He introduced the world to the dark side of fairy tale romance. Charles Perrault’s notorious French nobleman was married several times, but never achieved a “happily ever after” ending. Still, he is fabulously wealthy, so one young girl gives him another chance in Bluebeard (trailer here), Catherine Breillat’s take on the 1697 fairy tale, which opens this Friday in New York.
After the tragic death of their father, sisters Marie-Catharine and Anne are forced to leave their Catholic boarding school, returning to their middle class hovel with few prospects. However, the local lord is looking for a new wife, since he keeps misplacing the old ones. Everyone knows he is bad news, but he is also rich and powerful, so there is nothing to be done. Yet, he seems sad and sympathetic to Marie-Catherine, the younger, more impulsive sister, so she willingly consents. Of course, we know where this story goes, as do Catherine and Marie-Anne, two even younger sisters scarring themselves with the Bluebeard fairy tale in the film’s narrative framing device.
Though Breillat has a reputation as a feminist provocateur, it seems like the most overtly feminist aspect of her Bluebeard comes in her choice of source material. Yes, the lord is a manipulative, homicidal monster of a husband. He’s Bluebeard, after all. However, Breillat humanizes him to a surprising extent.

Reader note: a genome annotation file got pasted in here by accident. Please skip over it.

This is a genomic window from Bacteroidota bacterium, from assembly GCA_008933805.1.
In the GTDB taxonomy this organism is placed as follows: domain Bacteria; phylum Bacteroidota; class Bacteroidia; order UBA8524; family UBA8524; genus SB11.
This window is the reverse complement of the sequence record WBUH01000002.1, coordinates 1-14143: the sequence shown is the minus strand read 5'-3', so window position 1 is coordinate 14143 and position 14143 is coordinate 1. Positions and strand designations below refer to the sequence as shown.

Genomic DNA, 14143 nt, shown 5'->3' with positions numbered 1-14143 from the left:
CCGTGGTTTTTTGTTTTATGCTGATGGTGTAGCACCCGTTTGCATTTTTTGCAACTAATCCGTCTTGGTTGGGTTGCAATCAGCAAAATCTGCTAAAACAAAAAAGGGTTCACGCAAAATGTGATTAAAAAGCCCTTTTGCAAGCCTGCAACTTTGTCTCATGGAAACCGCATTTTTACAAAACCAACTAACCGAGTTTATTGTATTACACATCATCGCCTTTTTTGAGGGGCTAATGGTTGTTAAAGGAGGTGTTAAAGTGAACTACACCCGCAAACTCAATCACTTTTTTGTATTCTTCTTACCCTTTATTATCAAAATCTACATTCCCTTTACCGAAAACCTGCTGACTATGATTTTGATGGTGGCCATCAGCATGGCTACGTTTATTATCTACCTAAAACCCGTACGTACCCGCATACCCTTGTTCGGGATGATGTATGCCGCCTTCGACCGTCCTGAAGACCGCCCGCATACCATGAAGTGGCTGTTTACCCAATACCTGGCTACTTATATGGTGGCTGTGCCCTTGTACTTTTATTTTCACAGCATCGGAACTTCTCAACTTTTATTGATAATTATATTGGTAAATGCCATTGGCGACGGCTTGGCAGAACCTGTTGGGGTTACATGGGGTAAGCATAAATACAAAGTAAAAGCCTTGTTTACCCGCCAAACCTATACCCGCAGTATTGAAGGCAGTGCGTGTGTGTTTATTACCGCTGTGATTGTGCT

The contrast between the very young looking Lola Créton as Marie-Catherine and the hulking Dominique Thomas as the much older Bluebeard is deliberately creepy. Yet, far from a shrinking violet, the young wife initially appears to hold the upper hand, insisting on separate sleeping quarters until she reaches an appropriate age. In fact, the scenes of the courtship and their early days of marriage are played with surprising sensitivity. Indeed, these sequences really distinguish Breillat’s Bluebeard from the many prior film adaptations of the Perrault fairy tale. Still, we know where the film must be heading.
Or perhaps not. Breillat has a strange narrative boom to lower that would seem like a cheat if she had not so deftly established it in earlier scenes. While it might not make her Bluebeard a popular crowd pleaser, it is masterfully effective filmmaking. If nothing else, it is definitely memorable.
Though the trappings of the grotesque nobleman are outwardly sumptuous, Breillat keeps the eerie fable atmosphere cold and dark. Unfortunately, the film’s initial scenes traffic in some tired stereotypes of predictably callous and intolerant Catholic nuns. Ultimately though, Breillat offers a fresh and intriguing reinterpretation of the Bluebeard legend, aided by its small but very strong cast. It opens this Friday (3/26) at the IFC Film Center.